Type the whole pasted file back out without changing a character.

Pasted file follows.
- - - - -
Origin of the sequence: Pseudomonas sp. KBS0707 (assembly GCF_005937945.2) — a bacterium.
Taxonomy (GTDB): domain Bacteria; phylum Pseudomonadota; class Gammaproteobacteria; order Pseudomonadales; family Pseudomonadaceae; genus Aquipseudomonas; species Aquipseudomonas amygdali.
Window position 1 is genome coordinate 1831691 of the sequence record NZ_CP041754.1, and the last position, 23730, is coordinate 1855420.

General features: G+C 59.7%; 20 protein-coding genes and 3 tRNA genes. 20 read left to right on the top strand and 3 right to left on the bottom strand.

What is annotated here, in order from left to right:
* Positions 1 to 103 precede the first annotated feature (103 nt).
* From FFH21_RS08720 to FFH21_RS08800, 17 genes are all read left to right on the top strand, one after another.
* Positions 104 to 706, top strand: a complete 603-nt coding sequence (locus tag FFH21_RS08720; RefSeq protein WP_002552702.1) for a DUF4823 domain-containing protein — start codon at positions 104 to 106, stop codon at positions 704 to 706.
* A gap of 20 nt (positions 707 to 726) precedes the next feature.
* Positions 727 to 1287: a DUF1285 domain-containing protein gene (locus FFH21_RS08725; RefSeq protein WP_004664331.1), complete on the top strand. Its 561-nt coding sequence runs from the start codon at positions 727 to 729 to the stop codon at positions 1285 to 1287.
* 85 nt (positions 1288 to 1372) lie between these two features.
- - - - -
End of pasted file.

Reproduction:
Origin of the sequence: Pseudomonas sp. KBS0707 (assembly GCF_005937945.2) — a bacterium.
Taxonomy (GTDB): domain Bacteria; phylum Pseudomonadota; class Gammaproteobacteria; order Pseudomonadales; family Pseudomonadaceae; genus Aquipseudomonas; species Aquipseudomonas amygdali.
Window position 1 is genome coordinate 1831691 of the sequence record NZ_CP041754.1, and the last position, 23730, is coordinate 1855420.

General features: G+C 59.7%; 20 protein-coding genes and 3 tRNA genes. 20 read left to right on the top strand and 3 right to left on the bottom strand.

What is annotated here, in order from left to right:
* Positions 1 to 103 precede the first annotated feature (103 nt).
* From FFH21_RS08720 to FFH21_RS08800, 17 genes are all read left to right on the top strand, one after another.
* Positions 104 to 706, top strand: a complete 603-nt coding sequence (locus tag FFH21_RS08720; RefSeq protein WP_002552702.1) for a DUF4823 domain-containing protein — start codon at positions 104 to 106, stop codon at positions 704 to 706.
* A gap of 20 nt (positions 707 to 726) precedes the next feature.
* Positions 727 to 1287: a DUF1285 domain-containing protein gene (locus FFH21_RS08725; RefSeq protein WP_004664331.1), complete on the top strand. Its 561-nt coding sequence runs from the start codon at positions 727 to 729 to the stop codon at positions 1285 to 1287.
* 85 nt (positions 1288 to 1372) lie between these two features.